Crowds began to gather for New Year's Eve celebrations in Sydney starting early Monday morning, and by 8 am (2100 GMT) many prime spots around the harbour were already crowded hours ahead of the night-time spectacle.
Crowds began to gather for New Year's Eve celebrations in Sydney starting early Monday morning, and by 8 am (2100 GMT) many prime spots around the harbour were already crowded hours ahead of the night-time spectacle. PIX: Brendan Esposito/AAP/dpa

SYDNEY – Crowds began to gather for New Year’s Eve celebrations in Sydney starting early Monday morning, and by 8 am (2100 GMT) many prime spots around the harbour were already crowded hours ahead of the night-time spectacle.

Around 1.5 million people are expected to pack the harbour foreshore for the spectacular midnight fireworks from the Harbour Bridge, Opera House, islands and barges the length of the harbour.

Organisers say the celebration to welcome in 2019 will be the biggest ever with 6 million dollars (4.22 million US dollars) spent on 8.5 tonnes of fireworks going off for 12 minutes – 500 kilograms more than last year.

A total 25,000 pyrotechnics will be launched from the Harbour Bridge alone.

Fireworks director Fortunato Foti told reporters there will be new colours this year – lime and peach along with 3D looking shell fireworks and pyrotechnics which blast into umbrella and flower shapes.

“You will also see such shapes as hearts, smiley faces and red, green, orange and lemon pulsating shell fireworks,” he told reporters at a press conference.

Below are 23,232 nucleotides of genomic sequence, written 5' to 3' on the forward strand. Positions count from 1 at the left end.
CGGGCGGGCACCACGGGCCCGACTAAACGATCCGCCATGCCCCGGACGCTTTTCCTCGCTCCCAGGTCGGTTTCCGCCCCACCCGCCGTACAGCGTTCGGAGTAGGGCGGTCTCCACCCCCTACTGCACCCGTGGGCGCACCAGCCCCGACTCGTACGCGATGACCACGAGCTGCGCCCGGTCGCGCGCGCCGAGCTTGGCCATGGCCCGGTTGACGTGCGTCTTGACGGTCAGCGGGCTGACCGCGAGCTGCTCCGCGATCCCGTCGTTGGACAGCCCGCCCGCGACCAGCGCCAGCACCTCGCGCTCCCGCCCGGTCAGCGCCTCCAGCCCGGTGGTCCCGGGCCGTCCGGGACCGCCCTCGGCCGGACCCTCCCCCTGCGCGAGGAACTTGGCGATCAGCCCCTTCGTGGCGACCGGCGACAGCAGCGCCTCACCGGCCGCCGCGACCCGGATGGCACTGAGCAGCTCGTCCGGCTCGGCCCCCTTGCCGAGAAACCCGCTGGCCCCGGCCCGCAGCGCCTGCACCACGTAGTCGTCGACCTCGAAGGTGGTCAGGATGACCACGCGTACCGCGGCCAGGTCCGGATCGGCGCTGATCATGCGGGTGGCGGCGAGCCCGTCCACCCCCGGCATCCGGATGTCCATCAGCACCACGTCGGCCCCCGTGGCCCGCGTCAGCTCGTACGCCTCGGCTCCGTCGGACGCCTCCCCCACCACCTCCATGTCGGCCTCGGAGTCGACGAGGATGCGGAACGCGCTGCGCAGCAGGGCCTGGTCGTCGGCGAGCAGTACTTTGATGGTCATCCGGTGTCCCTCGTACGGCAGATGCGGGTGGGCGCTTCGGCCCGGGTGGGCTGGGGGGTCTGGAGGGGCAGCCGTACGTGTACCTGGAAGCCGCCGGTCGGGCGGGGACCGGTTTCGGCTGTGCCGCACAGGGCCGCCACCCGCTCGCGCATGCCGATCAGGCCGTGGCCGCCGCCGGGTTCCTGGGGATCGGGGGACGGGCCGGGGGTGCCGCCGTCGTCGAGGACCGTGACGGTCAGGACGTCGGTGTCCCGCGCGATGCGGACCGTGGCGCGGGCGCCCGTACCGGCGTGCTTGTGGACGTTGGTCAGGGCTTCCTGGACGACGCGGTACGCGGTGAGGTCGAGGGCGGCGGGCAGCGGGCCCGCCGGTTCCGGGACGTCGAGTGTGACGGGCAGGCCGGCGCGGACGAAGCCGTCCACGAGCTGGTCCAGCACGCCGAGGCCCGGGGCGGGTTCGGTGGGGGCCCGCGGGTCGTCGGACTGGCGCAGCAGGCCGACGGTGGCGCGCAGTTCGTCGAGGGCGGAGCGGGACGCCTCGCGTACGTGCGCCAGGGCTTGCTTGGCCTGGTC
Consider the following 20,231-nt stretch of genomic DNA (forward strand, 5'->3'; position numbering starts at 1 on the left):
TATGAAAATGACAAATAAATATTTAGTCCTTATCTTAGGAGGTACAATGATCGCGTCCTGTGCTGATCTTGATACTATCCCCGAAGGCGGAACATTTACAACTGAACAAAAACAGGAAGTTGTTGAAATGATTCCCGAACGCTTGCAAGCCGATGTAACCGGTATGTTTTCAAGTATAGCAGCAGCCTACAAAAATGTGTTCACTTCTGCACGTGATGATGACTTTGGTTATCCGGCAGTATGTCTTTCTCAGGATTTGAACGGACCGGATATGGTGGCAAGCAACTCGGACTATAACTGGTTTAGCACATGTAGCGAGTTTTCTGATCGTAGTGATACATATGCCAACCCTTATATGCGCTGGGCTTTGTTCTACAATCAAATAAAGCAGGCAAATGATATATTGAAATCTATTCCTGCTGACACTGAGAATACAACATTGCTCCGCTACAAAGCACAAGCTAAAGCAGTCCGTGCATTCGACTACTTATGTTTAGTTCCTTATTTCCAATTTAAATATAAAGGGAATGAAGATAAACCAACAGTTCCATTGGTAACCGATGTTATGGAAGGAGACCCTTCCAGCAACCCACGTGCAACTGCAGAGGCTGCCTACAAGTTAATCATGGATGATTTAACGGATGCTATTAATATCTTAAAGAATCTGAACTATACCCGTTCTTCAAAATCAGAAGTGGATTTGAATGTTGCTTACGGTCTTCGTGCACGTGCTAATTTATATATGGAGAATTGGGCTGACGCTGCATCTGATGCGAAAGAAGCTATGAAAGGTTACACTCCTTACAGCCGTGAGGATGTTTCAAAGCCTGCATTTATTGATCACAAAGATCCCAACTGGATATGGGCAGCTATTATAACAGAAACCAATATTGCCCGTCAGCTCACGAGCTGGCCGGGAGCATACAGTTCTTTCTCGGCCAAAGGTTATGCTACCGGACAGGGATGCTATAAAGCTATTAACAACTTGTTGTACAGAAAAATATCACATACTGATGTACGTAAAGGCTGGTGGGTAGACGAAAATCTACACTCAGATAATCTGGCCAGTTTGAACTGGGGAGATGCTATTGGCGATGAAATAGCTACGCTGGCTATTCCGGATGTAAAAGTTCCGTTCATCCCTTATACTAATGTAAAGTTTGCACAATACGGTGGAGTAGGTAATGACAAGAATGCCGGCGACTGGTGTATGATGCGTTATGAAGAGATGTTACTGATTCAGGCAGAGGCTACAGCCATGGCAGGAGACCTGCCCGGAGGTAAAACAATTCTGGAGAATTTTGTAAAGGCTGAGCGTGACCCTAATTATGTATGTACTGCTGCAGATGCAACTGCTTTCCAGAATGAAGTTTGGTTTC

A tribute to soul singer Aretha Franklin who died in 2018 will be a centrepiece of the music to go with the fireworks. Her hit song “(You Make Me Feel Like) A Natural Woman” will play as spectacular silver and gold fireworks light up Sydney Harbour.

The fireworks are just the climax of a day of celebrations with dancing tugboats spraying water, an aerial display by flying aces and colourful ships lighting up the harbour.

There will also be early fireworks display at 9 pm to allow parents to get kids home, a ceremony commemorating the Dreamtime and an animation projected on the bridge pylons.

But concerns have been raised that people wanting to get to many of the prime public park viewing sites around the harbour now have to buy tickets – most for 40 dollars per person (28.7 US dollars) and some as much 60 dollars.

Joseph O’Donaghue from the group Keep Sydney Open said the reasons given were crowd control and clean-up costs, but people in those ticketed areas were forced to buy expensive drinks and food from licensed caterers.

“The harbour foreshore should be free for everyone on New Year’s Eve just as it is for the rest of the year,” O’Donaghue said on ABC radio Monday.

“Also the blanket ban on alcohol in the free areas is over the top. What’s wrong with clinking a glass of champagne with friends and family at midnight?” -DPA

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